I decided to dust off the creative writing skills and rework a fan fictional piece I drafted a few years ago for Blizzard’s writing contest. In re-reading and re-writing, ironically enough, I didn’t cringe as I tend to do with most of my own works. So I figured it was worth revamping. I knew there were a few holes I need to address and some character motivations that needed to be clearer.
The result is a something for which I’ve grown attached. See, in the wonderfully and masterfully created universe of World of Warcraft, there are so many stories already in existence both within and outside of the game.
What I chose to do here is pen a sort of dreary story of my own adventure as I experienced the World of Warcraft story, intertwining established lore and events with how my mind perceived them. One of the most fascinating characters that intrigues me the most is that of Highlord Bolvar Fordragon. What interests me is that for such a major lore character, we know so little about him. His life story, his loves, his sacrifices. As the hero of an entire expansion of the game, the lack of backstory on one of my favorite tragic heroes is a mystery. Most of what we know is what we saw in game from the Vanilla days and revisiting his story as he selflessly donned the helm as the new Lich King.
I fancied a love story for him, as tragic as his life. And I made him gay. I figured why the hell not. Some might be offended by taking a strong powerful character as him and making him gay (I can literally just hear the “oh Gods”‘s and the “you’ve got to be f*ckin’ kidding me”‘s from here in the Pacific Ocean as my ship transits the southern California waters), but I don’t care. And rest assured, there’s no grody scenes in this story.
In the wake of the burning lands, the smell of charred flesh and the faint remnants of the cloud of death that had lingered over Angrathar, the Dragon Queen stood.
Alexstrasza, the Life-Binder, was beautiful in even her truest draconic form. Scales as crimson as the blood that laid strewn about the land, burning. The amber glow of her eyes offered warmth to any stranger, she the aspect of life itself.In the wake of her steps, the earth shook. And as each step lifted from the ground, life itself sprang from nowhere. Beautiful flowers, fragrant as they were colorful; their sweet floral scent floated in the air, offering temporary solace from the nauseating stench of death.The Dragon Queen perched herself in the epicenter of the devastation, surveying the loss of life. Soldiers of men and orc alike. Great masses of abominations keeled over, their entrails oozing from the weakened stitches that once falsely held them together. It was obvious to Alexstrasza that the sole purpose of this battle was the extermination of life itself. The mere thought made her heart sink.
It was there, Daeryn found himself. Somehow a survivor of the clash between the unified Horde and Alliance forces as they fought the ravaging Scourge and the ensuing plague that sucked the life from everything in the area. His cloth robes were torn from the battle. He placed his hand on his forehead concluding that he must have been knocked unconscious. Dirt besmudged his face while dried tear streaks trailed from his jade-colored eyes. His once kept hair was disheveled over his pale pointed ears, a trademark of his people. He approached the Dragon Queen as she stood before him in the distance.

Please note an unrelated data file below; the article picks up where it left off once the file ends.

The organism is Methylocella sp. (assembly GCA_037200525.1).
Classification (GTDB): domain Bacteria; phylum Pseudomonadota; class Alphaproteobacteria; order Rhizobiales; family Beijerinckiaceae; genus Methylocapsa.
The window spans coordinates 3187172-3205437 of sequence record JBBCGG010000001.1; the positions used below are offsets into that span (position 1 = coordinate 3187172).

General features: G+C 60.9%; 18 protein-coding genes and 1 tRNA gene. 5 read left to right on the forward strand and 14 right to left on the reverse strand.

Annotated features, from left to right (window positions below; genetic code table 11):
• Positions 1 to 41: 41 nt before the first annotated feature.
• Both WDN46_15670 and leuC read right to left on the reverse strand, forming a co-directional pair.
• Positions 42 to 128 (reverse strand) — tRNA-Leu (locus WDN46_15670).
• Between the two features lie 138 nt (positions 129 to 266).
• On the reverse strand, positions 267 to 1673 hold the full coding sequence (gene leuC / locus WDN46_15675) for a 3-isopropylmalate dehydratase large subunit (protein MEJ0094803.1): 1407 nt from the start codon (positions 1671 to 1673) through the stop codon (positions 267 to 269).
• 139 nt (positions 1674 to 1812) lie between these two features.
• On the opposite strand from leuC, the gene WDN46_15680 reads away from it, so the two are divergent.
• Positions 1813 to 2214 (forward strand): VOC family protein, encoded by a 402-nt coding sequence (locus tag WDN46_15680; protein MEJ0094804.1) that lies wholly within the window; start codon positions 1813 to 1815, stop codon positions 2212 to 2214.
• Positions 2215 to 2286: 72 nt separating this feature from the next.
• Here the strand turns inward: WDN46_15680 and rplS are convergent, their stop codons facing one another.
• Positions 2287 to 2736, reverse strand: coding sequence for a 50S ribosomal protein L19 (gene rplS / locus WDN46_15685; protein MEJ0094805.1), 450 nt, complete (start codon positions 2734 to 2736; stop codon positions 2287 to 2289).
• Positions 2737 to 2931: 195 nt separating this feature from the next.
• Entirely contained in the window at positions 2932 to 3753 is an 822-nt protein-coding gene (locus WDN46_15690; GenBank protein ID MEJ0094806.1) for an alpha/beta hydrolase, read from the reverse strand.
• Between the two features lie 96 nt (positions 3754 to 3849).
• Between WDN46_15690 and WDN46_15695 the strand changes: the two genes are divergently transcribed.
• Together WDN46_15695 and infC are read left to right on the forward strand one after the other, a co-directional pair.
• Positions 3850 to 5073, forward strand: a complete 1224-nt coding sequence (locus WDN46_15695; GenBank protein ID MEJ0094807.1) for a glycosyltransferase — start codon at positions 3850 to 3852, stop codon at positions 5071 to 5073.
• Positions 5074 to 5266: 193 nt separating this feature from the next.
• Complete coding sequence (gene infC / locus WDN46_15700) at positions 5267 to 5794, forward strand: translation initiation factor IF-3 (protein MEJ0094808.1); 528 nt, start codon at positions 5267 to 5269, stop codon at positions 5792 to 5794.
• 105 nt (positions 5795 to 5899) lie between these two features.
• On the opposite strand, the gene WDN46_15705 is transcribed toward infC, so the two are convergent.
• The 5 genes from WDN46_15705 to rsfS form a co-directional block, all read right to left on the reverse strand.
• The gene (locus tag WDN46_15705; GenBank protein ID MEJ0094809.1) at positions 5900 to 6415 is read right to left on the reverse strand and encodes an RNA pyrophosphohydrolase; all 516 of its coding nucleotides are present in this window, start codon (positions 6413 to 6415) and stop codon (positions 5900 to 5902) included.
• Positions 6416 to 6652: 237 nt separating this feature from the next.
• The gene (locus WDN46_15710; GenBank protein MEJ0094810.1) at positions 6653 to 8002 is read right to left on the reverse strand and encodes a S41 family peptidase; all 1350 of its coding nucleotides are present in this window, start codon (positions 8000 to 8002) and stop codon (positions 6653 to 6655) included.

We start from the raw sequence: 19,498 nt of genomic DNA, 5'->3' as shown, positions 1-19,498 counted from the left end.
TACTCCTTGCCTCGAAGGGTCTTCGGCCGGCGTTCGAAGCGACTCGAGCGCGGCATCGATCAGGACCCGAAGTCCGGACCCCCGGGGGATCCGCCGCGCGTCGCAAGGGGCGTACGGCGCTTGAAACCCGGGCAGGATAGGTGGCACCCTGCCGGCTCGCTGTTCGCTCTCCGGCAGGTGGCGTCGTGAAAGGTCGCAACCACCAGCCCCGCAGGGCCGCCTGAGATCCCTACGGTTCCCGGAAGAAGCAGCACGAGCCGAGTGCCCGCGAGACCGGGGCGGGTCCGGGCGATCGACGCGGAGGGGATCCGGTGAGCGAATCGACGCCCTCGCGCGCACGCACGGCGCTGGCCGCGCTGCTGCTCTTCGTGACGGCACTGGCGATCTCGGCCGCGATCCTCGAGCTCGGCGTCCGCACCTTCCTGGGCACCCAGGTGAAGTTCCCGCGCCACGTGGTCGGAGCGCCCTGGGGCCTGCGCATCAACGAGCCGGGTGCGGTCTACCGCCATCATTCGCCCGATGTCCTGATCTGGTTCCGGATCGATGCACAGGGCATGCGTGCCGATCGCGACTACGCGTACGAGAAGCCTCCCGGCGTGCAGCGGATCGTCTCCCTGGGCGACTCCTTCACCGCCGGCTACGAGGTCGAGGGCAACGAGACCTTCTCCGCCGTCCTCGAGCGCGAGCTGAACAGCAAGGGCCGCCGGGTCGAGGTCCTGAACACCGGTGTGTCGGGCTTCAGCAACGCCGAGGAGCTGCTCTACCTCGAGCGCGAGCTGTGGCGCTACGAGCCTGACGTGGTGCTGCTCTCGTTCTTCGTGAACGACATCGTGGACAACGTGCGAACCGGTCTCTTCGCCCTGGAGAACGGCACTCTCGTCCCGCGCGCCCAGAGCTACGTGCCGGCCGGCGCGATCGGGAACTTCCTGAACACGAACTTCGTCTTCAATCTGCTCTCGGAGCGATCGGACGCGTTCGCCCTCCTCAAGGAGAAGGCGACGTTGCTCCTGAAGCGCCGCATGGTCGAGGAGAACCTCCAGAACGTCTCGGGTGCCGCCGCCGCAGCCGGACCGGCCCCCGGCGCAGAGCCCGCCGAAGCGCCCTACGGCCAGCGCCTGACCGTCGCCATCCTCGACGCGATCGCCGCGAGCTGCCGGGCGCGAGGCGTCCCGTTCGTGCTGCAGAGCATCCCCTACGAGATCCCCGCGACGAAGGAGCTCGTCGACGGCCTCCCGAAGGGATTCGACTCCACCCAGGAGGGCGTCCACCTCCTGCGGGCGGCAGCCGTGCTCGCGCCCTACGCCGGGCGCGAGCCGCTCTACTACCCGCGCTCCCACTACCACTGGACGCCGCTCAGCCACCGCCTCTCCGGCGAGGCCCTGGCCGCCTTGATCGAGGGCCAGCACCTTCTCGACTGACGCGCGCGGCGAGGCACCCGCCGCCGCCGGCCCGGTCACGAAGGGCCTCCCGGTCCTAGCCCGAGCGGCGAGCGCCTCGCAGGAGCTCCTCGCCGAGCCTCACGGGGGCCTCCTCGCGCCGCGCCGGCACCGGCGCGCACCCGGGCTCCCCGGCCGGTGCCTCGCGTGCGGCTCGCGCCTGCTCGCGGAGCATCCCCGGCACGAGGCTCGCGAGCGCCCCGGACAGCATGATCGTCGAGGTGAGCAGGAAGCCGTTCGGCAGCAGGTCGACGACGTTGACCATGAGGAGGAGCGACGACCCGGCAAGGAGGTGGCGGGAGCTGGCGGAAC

Beside her stood another red dragon. Only but half the size in comparison to the Life Binder, Daeryn presumed this to be Korialstrasz, the consort of the queen whom he had met as Krasus, the elven-like mage. Krasus stood amongst the council of dragons in their mortal forms above the Wyrmrest Temple directly south of Angrathar.
“Daeryn, come to me,” the blood elf heard on the warm wind that seemed to emanate from the Dragon Queen. He paused to look at the pair of dragons before him.
“You know me?” Daeryn asked while only thinking the question.
“Young priest, I am the Aspect of Life, I know all that are in my charge,” the whisper calmed Daeryn. Her voice soothed as if to hear a lyre in the very clouds of the sky.
As Daeryn approached he heard the two dragons deep in conversation, both voices magnificent on the air.
“My Queen, do they know?”
“No my beloved,” the last word made Daeryn stop. His heart felt as though it were attached to an anvil, ready to sink to the depths of the earthen planes. Beloved. He had only remembered then that amongst the battle he saw his beloved perish at the hands of the Lich king, destined for a torment he could not imagine. With the dragon queen beckoning him, he could not stop just yet to mourn.
“Ashj zila gul kirasath lok ante il lok buras danashj Gul gul,” the Dragon Queen continued in a native tongue unknown to Daeryn. He caught site of Alexstrasza’s warm eyes and questioned them as this last statement was veiled in draconic.
She turned her massive head to her beloved who simply nodded at the remark and continued, “They will not.”
Alexstrasza returned her gaze to the approaching priest.
“My lady,” Daeryn bowed before the great dragon.
“I do not deny that the events here grieve me. Such loss of life cuts me deeper than even my beloved may know.”
“The scourge care not for the hearts of dragons, your majesty,” Daeryn replied turning away to hide his tears from the Life Binder, “nor the hearts of any living creature, it seems.”
Daeryn mournfully dropped his head.